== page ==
Sunday, March 22, 2009
From atop a bridge one can see in the distance a small path leading through the woods opening up to a small stone footbridge surrounded by algae. As I exited the path it opened right up to reveal the footbridge, so I started to take pictures because I found the placement of the footbridge to be quite aesthetically pleasing to the eyes. I was experimenting with a new technique I thought of in order to get an image to appear both in focus and out of focus at the same time. The outcome is an easily recognizable image with areas of sharpness and areas of softness without loosing any substantial detail. My reason for using this technique is because the lighting of the area combined with the algae and the stone textures created an image with a high amount of contrast. As I looked at the bridge from afar it gave me this very warm feeling involving clichéd images of meetings between young men and women. In addition to my imagination, the surrounding trees were yellowish green at the time and created an overall warm glow when viewed from a distance. When taking pictures I realized that this soft quality was lost in the up close image. My solution was to take the picture with an extended shutter speed of around three – four seconds and while the shutter was open rotate the focusing ring on my lens. The image was in focus when the shutter was first opened, then at around two seconds I began to rotate the focusing ring so that it would focus slightly closer and then slightly farther than the initial image. Using this technique I found I was able to return the soft, warm, glowing effect I was looking for.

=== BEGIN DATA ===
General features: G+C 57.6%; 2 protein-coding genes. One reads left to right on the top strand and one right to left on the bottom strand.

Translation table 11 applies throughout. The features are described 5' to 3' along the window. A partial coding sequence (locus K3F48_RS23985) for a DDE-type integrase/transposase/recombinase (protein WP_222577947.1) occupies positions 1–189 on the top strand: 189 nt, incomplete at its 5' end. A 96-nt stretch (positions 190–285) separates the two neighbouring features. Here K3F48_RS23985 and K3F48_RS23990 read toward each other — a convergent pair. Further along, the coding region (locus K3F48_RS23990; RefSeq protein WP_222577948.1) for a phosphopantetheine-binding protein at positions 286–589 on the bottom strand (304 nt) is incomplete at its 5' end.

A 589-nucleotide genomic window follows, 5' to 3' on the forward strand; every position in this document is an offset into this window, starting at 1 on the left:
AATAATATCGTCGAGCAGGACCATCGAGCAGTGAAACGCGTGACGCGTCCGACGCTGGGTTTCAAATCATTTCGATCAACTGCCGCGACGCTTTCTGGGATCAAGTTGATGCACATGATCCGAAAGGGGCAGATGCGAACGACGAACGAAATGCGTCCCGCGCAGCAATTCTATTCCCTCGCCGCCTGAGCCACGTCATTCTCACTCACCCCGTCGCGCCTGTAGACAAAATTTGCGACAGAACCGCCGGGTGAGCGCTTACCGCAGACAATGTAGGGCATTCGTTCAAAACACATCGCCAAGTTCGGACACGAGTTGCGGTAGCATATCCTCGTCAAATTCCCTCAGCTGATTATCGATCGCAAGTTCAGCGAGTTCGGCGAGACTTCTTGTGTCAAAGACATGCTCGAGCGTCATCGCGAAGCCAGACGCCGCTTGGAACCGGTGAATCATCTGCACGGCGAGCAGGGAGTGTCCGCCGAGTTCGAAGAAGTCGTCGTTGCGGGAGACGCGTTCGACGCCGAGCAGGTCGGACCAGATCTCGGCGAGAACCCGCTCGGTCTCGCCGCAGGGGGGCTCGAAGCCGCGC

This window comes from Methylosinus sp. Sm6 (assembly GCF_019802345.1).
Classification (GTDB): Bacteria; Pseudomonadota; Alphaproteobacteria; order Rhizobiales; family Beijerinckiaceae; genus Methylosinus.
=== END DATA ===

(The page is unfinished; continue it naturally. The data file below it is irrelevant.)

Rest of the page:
Part of series: ABSTRACTIONS
In New Jersey there is a relatively small lake that lies within the property lines of the quaint historical village of Batsto. The waters of this river flow beneath a small bridge that overlooks a quite beautiful horizon (when the conditions are right, of course). Here is where you'll find a small man made waterfall most likely generated to reduce the chance of flooding or the redirection of water. Anyways, I was attempting to lean over and capture an image of the underside of the bridge when, through the lens-piece i say this image pop out before me, and with that my ABSTRACTIONS series was conceived.
My goal for this photograph was to eliminate the focal point and replace it with a focal plane. Rather than a specific point being the main area of interest the curving water acts as an expansive area of interest. When one squints the large areas of color and relatively similar values offer this image to take the appearance of a painting more than a photograph. Displaying it horizontally attributes a landscape effect to it, creating an image of rolling hills and a sky.
Part of Series: Abstractions
Another shot taken in Paris. The piece was conceptually based on the passage of time in a world that so often takes advantage of it.
The goal for this picture was to capture the motion of a crowd of people traveling on the steps while having only their feet still and clear in the photograph.
Since it was a busy day I knew I'd have no problem finding a crowd.
Again, this was taken with a point and shoot and I neglected to find out the shooting information.
Taken a while ago in Paris.
Part of a series: Abstractions
It was taken with a point and shoot so i didn't even think to check for the shooting information.
I do however remember that for having been in Paris they did not match the wine with the meal as well as i expected.
But, so it goes, it was a good meal nonetheless.
Digital Print (Taken with Sony DSC – T9) (printed at home)
With this image I attempted to use the glasses of wine to represent the curves of the human figure. Wine in and of itself is known as a sensual drink and the colors in the picture help activate the idea of warmth. The proximity of the two glasses combined with the warm colors is supposed to appear to activate a sensual environment.